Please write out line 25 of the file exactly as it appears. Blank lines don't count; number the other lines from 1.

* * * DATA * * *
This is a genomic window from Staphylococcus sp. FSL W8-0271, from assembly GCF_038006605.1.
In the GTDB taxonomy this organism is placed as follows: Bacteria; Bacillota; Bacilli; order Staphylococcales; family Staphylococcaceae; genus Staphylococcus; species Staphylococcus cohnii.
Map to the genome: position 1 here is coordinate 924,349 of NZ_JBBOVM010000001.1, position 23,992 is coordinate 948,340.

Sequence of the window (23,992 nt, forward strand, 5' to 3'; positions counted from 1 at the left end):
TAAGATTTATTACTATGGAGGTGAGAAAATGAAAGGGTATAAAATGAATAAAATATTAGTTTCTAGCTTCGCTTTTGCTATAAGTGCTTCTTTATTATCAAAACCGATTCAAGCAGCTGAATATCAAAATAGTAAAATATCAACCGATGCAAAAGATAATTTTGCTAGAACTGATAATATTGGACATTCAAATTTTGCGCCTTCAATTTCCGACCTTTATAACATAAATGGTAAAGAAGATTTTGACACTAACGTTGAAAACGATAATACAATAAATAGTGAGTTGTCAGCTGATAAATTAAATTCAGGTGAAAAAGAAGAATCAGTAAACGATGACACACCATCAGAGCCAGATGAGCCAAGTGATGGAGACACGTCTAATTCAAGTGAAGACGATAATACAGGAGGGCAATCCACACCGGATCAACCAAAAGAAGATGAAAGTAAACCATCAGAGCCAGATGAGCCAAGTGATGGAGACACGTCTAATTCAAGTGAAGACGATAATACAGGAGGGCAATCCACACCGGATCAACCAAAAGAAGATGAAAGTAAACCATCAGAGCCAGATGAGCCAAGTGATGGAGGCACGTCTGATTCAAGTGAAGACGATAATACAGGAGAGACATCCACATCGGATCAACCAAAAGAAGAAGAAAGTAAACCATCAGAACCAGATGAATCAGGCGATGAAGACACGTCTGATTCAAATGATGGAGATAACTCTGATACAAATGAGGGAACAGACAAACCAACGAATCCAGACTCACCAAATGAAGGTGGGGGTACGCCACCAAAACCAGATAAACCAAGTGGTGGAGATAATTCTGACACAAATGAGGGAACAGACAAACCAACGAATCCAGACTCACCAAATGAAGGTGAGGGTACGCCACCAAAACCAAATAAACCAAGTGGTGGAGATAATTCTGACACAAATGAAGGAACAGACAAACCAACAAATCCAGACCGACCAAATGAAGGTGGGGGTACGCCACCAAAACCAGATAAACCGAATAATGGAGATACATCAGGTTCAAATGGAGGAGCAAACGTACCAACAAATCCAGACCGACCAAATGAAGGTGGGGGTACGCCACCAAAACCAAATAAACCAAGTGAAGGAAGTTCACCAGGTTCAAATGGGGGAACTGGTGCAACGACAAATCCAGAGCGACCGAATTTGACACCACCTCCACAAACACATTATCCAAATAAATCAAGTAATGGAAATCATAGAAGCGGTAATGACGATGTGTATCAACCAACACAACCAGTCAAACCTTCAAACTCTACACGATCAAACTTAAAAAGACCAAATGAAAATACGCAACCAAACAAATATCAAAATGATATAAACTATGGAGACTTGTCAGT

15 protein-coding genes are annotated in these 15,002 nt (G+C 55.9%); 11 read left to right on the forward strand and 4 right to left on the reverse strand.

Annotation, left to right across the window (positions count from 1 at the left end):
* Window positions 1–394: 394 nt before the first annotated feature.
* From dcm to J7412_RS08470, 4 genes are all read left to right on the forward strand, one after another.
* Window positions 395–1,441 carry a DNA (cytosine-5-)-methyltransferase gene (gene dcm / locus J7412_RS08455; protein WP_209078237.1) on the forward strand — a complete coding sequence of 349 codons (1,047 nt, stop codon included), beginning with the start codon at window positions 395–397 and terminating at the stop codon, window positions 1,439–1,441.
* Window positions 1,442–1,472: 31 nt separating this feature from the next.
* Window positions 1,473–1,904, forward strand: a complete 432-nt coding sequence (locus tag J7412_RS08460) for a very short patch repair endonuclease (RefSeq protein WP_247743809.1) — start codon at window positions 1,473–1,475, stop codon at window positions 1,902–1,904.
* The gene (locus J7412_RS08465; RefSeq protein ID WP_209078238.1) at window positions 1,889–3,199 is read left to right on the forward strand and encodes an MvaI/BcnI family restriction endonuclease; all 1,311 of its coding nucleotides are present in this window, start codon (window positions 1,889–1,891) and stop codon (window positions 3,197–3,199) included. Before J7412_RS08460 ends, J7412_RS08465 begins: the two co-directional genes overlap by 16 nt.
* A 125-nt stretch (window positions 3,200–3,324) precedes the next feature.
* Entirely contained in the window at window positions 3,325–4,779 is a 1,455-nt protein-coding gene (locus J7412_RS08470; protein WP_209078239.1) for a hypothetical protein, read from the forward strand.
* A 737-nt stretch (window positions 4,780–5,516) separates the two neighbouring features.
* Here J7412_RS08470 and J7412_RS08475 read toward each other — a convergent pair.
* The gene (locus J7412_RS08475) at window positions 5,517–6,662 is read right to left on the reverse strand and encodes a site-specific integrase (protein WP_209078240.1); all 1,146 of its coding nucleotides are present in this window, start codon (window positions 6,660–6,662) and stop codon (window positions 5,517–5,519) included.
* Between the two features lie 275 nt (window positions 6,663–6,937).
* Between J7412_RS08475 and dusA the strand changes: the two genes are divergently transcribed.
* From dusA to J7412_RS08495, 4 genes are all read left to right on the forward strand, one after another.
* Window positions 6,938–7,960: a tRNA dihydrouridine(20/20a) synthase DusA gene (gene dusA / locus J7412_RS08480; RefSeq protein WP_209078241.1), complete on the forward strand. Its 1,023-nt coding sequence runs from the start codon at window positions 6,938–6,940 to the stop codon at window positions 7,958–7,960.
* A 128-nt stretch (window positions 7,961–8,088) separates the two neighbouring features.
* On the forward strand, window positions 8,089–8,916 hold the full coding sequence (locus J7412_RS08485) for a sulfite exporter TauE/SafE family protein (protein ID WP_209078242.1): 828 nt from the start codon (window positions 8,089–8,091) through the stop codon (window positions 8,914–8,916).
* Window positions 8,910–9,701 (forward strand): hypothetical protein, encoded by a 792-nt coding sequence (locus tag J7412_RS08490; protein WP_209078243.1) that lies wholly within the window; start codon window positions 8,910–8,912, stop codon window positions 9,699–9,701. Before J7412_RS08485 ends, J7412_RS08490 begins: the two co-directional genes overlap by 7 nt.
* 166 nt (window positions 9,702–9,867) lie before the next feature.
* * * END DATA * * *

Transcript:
* Window positions 8,910–9,701 (forward strand): hypothetical protein, encoded by a 792-nt coding sequence (locus tag J7412_RS08490; protein WP_209078243.1) that lies wholly within the window; start codon window positions 8,910–8,912, stop codon window positions 9,699–9,701. Before J7412_RS08485 ends, J7412_RS08490 begins: the two co-directional genes overlap by 7 nt.